The following poem is part of the dirges chanted at the funeral of a deceased hunter, Pa Ogundele, by Atoyebi at Agunpopo, Oyo in 1975. Pa Ogundele was a member of the hunters society, the Asipade, (see The Asipade) for whom magical charms are an essential tool for capturing animals and surviving in the forest. However, whilst these charms are highly prized ultimately no magic can defeat death.

Ajuwon Akanbi, (1)
Hunter, I thought you had egba magic.
It is true you have.
Hunter, I thought you had ajabo magic.
It is true you have.
Egbe is used by hunters to capture elephants in the game-forest.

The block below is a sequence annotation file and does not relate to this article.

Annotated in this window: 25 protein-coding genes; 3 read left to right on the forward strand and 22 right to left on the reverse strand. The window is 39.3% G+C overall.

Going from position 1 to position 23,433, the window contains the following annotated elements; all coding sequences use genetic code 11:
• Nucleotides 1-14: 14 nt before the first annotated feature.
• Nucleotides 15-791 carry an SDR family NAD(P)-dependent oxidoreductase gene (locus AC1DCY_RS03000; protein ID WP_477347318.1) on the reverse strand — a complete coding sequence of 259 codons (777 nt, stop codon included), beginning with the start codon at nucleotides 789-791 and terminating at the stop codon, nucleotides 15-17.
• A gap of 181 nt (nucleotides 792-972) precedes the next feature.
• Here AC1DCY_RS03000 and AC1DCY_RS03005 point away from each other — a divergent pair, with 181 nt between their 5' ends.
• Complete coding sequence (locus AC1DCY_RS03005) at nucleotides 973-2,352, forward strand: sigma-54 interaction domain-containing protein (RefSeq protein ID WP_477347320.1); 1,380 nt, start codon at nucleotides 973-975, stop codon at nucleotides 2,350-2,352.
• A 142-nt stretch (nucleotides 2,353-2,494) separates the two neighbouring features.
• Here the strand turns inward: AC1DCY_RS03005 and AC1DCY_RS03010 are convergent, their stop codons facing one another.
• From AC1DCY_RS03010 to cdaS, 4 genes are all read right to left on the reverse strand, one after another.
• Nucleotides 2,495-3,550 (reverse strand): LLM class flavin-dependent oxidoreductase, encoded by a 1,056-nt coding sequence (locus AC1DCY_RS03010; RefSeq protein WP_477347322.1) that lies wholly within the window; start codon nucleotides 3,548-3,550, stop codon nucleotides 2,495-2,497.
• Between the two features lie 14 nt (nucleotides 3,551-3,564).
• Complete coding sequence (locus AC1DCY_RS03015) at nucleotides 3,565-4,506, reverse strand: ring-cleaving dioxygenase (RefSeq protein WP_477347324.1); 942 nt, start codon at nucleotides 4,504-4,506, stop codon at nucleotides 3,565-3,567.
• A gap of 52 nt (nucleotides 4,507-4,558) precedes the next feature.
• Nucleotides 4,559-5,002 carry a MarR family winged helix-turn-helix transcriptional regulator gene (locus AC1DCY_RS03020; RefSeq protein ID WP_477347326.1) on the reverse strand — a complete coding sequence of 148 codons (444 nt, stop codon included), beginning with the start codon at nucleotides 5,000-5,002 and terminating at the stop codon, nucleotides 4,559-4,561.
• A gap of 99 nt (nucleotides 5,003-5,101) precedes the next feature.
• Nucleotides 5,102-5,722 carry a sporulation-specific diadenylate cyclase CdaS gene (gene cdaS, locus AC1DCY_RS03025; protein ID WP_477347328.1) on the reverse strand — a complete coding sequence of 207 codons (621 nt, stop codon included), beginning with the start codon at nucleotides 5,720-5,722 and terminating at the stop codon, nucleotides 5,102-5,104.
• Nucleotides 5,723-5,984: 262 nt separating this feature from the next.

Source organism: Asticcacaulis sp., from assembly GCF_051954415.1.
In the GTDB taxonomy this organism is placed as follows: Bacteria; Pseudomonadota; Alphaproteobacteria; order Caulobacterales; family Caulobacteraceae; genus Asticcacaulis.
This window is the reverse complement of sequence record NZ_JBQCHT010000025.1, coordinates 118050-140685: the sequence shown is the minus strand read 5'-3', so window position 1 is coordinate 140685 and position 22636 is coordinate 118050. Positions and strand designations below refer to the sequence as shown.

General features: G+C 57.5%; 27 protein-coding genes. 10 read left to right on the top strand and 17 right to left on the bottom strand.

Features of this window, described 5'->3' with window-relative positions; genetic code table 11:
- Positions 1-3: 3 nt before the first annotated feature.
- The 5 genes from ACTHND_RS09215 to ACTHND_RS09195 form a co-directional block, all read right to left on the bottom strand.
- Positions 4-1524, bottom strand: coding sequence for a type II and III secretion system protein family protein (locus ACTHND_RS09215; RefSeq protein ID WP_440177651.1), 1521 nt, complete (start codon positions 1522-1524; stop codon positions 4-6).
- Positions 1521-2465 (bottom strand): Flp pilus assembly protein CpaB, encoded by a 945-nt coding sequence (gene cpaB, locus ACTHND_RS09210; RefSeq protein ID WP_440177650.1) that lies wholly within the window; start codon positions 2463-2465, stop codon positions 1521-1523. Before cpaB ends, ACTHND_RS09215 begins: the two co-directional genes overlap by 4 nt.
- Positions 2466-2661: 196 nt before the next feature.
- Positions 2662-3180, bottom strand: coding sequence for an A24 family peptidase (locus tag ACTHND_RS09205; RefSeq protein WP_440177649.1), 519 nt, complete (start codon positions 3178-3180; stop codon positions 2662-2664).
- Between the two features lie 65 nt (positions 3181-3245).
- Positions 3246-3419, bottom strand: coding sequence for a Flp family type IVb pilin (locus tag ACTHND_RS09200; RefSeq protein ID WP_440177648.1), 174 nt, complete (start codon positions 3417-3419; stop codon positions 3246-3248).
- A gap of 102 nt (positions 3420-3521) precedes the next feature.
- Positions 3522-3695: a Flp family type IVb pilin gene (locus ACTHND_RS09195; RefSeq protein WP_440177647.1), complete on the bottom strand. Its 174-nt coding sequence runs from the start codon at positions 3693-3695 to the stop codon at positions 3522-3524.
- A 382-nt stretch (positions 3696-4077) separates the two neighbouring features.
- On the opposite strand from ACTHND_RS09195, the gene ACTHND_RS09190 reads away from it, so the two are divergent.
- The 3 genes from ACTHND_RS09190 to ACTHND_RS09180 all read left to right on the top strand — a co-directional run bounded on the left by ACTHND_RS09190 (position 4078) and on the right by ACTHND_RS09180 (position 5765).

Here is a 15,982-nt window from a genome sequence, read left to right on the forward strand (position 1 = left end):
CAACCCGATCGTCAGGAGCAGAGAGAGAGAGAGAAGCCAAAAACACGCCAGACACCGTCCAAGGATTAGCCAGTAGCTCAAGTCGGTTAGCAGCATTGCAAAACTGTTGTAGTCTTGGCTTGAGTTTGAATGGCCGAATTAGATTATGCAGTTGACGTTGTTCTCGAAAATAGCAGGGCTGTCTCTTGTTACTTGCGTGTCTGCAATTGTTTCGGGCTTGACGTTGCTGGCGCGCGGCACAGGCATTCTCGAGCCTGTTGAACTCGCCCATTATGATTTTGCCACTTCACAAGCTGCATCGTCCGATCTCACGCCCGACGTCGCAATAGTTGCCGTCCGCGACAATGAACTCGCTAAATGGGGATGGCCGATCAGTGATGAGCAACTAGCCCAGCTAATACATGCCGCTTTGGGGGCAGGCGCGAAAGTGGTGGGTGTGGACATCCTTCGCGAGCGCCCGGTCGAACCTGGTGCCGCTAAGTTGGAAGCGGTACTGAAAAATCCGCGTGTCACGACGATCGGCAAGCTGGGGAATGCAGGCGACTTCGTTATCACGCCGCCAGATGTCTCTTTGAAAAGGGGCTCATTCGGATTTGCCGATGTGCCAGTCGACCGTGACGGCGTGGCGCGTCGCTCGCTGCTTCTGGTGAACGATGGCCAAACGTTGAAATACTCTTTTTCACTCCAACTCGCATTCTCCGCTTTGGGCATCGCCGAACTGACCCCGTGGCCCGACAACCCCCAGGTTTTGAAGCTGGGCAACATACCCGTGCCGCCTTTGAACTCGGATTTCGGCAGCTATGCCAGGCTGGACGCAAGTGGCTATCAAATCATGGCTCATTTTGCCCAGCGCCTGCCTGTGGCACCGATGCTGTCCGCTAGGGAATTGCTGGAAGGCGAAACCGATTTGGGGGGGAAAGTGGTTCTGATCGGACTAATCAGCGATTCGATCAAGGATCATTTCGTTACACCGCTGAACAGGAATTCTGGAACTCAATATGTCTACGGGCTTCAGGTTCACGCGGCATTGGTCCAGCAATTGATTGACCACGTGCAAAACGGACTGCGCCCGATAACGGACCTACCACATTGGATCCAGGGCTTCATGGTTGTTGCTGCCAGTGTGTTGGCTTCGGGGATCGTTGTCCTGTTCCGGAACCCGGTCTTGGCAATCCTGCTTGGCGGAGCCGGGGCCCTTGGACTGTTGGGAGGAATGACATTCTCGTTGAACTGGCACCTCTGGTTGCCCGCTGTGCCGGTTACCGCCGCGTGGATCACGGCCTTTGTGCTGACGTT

Ajabo is used by hunters to conquer lions in the game-forest.
But when Death comes,
Magic cannot ward off Death.
Sacrifice cannot ward off Death.
Magic cannot ward off Death.
Death is the inevitable end of man.
Bad Death alone is what we pray against.

Collected and translated by Professor Bade Ajuwon,
from his essay Ogun’s Iremoje: A Philosophy of Living and Dying
taken from Africa’s Ogun: Old World and New Edited by Sandra T. Barnes


Footnotes

  1. Ajuwon Akanbi: Another deceased hunter.